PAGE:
Not long ago, Sergio Santos represented the name of a shortstop prospect for the Arizona Diamondbacks, a pretty well-regarded prospect at that. The D-Backs made him a first round pick in 2002 and by 2004 Baseball America ranked him as the 37th best prospect overall. The offensive aspect of the game was lost on Santos. In more than 3,000 plate appearances, Santos’ career minor league line is .248/.305/.393. As a result, the Chicago White Sox converted him to pitching last season.
In 28 innings across four levels, Santos struck out 30 batters and walked 20. This spring, he’s shown the White Sox enough to break camp with the big league team. It might be the quickest hitter-to-pitcher transition that finds itself to the majors. Tony Pena Jr. converted last season but he’s yet to reach the majors. Casey Kelly is nowhere close. Rick Ankiel appeared in the Majors as a pitcher last in 2004, and then as a hitter in 2007. Adam Loewen, Kevin Cash, and Ben Davis never made it that far.
So, the timetable alone makes this an interesting case. It only helps that Santos evidently has a strong arm. That’s to be expected, since he did play shortstop and most scouting tidbits about him suggest such. CHONE is none too optimistic about his chances of making this work, although, again, we’re talking about 28 innings of work, which means the 6.72 FIP projection is essentially meaningless and shouldn’t be taken with a dosage of salt, no matter the size.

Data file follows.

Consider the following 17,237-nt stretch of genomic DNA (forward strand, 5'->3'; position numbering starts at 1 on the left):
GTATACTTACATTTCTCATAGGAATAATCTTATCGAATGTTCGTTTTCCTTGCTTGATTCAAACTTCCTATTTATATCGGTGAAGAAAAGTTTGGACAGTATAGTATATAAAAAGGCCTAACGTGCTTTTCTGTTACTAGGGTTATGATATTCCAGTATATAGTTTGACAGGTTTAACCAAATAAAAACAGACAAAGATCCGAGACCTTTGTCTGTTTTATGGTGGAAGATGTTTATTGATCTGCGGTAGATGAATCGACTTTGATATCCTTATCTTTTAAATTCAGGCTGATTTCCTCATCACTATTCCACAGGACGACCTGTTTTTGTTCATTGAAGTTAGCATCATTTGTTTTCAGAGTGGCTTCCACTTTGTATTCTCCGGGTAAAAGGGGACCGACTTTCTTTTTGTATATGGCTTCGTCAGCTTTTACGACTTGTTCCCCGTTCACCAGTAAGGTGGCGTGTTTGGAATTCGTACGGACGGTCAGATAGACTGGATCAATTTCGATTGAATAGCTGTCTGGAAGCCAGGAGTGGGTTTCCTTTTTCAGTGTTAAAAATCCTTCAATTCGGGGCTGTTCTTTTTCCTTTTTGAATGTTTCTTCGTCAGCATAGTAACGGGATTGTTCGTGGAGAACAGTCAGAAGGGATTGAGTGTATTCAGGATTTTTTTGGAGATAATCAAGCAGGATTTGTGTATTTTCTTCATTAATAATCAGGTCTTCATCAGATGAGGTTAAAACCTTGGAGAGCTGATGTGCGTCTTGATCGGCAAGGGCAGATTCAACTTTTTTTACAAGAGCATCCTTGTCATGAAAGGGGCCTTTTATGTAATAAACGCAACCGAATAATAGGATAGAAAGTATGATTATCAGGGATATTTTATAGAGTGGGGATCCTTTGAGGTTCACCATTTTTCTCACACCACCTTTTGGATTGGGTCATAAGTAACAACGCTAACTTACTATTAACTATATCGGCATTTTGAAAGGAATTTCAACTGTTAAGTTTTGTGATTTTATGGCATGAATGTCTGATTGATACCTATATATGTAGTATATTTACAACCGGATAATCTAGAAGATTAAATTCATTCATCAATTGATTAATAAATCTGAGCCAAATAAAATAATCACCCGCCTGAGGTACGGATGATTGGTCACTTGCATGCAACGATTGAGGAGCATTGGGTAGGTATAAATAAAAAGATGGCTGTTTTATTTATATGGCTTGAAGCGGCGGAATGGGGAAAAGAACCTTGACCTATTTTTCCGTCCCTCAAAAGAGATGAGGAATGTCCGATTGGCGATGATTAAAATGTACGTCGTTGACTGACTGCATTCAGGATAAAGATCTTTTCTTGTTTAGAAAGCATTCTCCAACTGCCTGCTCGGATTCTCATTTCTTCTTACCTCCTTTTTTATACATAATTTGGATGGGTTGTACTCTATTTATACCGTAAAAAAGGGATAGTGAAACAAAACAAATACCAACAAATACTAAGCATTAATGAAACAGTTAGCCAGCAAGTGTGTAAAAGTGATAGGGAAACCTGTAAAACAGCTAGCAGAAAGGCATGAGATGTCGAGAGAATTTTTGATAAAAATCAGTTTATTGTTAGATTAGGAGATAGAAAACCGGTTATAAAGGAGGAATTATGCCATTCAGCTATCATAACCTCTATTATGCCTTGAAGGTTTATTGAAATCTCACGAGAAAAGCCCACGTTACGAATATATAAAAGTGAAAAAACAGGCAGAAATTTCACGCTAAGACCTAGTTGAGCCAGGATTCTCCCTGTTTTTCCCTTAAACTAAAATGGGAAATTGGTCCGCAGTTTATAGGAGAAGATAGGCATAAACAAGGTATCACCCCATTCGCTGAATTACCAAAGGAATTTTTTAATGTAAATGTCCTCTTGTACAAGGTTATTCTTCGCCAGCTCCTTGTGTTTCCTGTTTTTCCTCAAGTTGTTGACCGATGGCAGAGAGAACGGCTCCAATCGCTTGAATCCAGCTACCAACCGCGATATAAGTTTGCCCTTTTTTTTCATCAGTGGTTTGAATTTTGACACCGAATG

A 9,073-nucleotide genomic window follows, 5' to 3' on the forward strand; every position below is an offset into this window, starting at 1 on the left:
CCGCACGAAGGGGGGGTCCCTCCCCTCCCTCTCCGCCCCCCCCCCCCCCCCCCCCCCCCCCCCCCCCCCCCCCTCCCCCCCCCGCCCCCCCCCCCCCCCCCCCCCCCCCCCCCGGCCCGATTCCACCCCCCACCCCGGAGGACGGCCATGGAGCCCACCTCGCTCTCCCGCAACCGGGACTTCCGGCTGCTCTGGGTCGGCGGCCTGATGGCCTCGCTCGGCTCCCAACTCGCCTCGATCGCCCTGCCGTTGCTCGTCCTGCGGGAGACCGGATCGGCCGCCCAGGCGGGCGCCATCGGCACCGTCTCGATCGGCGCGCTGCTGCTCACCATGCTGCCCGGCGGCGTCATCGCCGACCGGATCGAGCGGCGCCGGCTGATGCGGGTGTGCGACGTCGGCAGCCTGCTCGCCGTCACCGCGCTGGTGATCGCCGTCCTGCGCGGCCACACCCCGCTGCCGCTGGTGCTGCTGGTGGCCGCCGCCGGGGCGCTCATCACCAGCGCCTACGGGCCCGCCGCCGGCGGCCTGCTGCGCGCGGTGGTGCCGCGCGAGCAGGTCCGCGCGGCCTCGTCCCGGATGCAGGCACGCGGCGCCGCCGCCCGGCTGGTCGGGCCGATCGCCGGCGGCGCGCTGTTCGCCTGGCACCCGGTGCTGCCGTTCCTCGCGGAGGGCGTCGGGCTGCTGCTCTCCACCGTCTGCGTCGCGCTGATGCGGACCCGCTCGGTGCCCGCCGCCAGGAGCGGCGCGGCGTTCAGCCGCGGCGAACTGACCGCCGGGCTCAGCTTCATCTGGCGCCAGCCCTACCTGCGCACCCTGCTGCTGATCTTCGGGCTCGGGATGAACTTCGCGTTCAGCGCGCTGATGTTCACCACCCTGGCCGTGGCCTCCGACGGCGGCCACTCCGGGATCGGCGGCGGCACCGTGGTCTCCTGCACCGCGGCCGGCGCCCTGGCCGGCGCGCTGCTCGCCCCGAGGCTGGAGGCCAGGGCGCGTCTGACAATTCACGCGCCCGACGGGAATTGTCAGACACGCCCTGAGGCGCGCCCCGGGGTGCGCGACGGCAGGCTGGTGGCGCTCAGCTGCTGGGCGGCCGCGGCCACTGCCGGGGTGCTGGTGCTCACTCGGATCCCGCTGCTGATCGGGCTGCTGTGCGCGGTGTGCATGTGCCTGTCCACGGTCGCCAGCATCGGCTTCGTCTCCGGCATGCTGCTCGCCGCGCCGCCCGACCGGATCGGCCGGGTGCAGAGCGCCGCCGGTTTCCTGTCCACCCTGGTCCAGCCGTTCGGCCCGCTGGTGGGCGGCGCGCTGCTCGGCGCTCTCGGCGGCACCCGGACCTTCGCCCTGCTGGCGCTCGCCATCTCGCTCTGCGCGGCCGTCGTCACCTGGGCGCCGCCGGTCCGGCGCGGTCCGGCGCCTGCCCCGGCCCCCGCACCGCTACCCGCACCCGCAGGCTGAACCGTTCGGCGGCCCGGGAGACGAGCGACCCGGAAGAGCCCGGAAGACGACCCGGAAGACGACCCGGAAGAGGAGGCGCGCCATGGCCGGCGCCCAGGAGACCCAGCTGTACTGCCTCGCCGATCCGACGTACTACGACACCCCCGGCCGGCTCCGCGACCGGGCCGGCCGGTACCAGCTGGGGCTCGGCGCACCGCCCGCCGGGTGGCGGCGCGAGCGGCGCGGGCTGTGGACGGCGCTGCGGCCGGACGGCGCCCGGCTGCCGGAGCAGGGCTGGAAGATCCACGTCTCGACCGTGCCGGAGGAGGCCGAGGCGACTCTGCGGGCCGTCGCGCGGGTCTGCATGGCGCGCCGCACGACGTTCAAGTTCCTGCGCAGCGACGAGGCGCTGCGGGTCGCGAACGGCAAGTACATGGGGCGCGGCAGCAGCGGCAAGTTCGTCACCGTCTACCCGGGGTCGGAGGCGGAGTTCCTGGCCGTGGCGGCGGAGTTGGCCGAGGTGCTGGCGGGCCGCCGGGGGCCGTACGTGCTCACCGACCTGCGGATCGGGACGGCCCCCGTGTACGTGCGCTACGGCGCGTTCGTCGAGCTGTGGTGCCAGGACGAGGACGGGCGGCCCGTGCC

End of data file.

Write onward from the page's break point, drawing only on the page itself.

The question I pose is this: What do we project Santos at? Replacement level, or perhaps lower? Presumably the White Sox staff thinks of him as an above replacement level arm, and for all we know, he could be. But the accelerated time table and lack of experience makes me suspect this just isn’t the case and that Chicago might make their roster worse by carrying Santos. Although, that’s an easily fixed problem and not one that will alter their season dramatically.
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